The French never gave up whole fat dairy or embraced low-fat cookies. Cheese, cream and rich sauces are a staple of their traditional cuisine. Eaten in small portions, whole fat foods fill you up quicker leaving you satisfied after a meal and less likely to snack. From my own experience, I know that eating a low-fat meal will lead to a bad case of the munchies an hour later.


It’s the little things that make a difference

In my own struggles with managing my weight, I’ve found that reducing portions, even a little bit, can make a big difference over time. During my three-month summer trip to France, I went overboard on desserts, ate more bread than I’d consumed in an entire year, and barely walked my usual 30 to 40 minutes a day. Yet I only gained half a pound. I have to attribute this to France’s culture of moderation and all those small portions.


In everything I've stated, I don’t mean to imply that all Americans overeat, or that all French people are slim. Neither statement is true. Plenty of Americans value organic food, non-GMO food, grass-fed beef and consuming local produce. Yet we pay a higher price for these choices and not everyone can afford them. Finding healthier food options in our neighborhood is not often easy or even available; while fast-food chains are ubiquitous, tempting us with their savory meals packed with more sodium, fat and calories than dietary guidelines recommend for an entire day.


If only American culture and the food industry would adopt a more moderate approach to the American diet. Perhaps inflation will be the incentive for reducing packaging sizes and phasing out oversized beverages. But I won’t hold my breath.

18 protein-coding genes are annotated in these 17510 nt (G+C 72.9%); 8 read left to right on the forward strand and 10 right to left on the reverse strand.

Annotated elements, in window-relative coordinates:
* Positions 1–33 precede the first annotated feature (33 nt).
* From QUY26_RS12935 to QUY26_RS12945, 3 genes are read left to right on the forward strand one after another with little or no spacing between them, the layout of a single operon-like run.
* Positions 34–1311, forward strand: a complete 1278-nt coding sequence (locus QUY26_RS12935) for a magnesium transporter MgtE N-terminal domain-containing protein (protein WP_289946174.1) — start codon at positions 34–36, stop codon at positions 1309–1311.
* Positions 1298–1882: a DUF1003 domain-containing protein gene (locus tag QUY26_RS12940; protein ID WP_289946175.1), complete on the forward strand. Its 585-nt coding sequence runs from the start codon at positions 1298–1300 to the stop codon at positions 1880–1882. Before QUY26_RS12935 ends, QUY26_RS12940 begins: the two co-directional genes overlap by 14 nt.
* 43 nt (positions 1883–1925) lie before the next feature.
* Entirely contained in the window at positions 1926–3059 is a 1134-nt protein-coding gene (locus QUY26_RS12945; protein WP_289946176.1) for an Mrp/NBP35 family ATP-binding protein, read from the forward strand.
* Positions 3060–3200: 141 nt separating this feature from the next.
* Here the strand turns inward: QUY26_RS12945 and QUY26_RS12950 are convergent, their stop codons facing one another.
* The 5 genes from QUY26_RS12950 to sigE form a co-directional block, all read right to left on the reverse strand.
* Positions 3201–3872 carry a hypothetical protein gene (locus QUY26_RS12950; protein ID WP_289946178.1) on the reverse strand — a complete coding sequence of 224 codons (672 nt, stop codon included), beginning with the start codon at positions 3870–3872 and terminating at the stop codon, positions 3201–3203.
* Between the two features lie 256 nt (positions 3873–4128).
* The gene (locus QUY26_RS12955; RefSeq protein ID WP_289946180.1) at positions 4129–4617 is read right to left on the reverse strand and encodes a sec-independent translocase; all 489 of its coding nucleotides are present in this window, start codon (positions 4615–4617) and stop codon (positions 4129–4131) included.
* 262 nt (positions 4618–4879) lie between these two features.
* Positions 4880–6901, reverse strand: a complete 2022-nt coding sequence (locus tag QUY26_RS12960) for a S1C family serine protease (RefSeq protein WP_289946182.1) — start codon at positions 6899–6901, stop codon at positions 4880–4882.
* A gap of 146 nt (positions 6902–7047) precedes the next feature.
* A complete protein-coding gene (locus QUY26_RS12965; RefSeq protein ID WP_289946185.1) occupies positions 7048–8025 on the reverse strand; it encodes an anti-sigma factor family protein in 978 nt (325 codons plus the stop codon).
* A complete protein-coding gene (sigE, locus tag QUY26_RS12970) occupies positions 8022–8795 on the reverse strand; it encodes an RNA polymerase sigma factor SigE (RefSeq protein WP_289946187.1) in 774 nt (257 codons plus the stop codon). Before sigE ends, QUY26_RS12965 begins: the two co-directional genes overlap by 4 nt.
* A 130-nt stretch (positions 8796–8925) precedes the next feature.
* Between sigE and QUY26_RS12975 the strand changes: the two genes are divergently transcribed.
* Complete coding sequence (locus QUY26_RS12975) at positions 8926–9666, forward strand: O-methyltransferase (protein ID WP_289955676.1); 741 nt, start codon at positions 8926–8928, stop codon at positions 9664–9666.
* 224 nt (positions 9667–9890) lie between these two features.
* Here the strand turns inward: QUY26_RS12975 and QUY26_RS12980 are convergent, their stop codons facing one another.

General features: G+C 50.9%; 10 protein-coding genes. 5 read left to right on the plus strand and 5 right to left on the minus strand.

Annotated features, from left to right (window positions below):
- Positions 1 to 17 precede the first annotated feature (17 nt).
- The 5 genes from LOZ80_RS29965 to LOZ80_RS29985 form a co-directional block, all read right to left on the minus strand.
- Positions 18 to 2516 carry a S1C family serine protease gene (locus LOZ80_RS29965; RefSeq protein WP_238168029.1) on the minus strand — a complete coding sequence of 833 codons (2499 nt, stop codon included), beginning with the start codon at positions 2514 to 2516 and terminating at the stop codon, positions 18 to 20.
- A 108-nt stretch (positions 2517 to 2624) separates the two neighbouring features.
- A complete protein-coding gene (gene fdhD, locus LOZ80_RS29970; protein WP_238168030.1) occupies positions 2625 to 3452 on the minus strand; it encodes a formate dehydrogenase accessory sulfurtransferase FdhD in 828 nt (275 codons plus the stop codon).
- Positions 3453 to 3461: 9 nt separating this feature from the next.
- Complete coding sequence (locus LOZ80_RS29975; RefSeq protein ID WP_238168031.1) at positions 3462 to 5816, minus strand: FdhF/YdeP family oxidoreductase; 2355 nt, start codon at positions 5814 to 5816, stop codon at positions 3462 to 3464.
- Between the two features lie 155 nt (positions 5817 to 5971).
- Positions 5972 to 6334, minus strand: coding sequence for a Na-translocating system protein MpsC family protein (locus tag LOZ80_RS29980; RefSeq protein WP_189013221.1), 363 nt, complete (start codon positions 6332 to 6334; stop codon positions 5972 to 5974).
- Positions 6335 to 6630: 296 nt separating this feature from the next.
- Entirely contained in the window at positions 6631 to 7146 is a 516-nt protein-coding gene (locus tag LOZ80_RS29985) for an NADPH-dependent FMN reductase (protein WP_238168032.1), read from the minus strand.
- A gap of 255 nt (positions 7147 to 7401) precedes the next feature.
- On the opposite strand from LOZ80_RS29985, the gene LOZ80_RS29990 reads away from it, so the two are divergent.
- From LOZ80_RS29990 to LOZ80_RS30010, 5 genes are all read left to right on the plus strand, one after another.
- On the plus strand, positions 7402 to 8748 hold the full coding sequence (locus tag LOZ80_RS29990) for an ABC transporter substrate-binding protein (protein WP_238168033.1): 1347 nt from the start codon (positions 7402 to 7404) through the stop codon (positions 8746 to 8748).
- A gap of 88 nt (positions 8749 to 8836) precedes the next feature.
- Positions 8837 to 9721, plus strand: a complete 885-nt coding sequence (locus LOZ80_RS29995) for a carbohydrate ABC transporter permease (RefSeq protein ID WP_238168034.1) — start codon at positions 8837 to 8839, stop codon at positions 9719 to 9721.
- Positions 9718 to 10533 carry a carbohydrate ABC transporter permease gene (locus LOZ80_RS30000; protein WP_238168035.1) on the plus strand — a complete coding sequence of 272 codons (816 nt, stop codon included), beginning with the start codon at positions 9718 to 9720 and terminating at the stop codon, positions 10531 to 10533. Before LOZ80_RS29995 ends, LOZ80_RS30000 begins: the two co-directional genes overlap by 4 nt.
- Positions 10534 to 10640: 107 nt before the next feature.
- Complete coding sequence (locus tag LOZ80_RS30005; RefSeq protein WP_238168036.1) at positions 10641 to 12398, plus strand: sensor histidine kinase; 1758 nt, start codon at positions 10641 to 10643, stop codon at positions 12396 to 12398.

P.S. Moderation is not the sole reason the French stay slim. Stay tuned. I have more secrets to share in future posts.

-------------------------------------

* This is not the case at French McDonalds. The soft drinks are the one food item I've found to be more expensive in France and the bigger the drink, the more you pay.



IMG_0123-1024x986.jpg

Hi, I’m Lori Cronwell. As a writer and frequent traveler, I admire the values most Europeans embrace: choosing quality over quantity; residing in smaller, more sustainable homes; working less and spending more time with friends and family.
 

Those values were key in my decision to drastically downsize to a 700 sq. ft. accessory dwelling unit (ADU) with the goal of creating a simpler, more sumptuous life with time for travel.
 

Slow travel, that is. Spending more time in one place — even if it’s just a week. You'll not only spend less, you'll discover a deeper and more meaningful travel experience.

Please subscribe below and join me on a journey to find affordable ways to explore Europe in the slow lane and to live a more European lifestyle every day of our lives.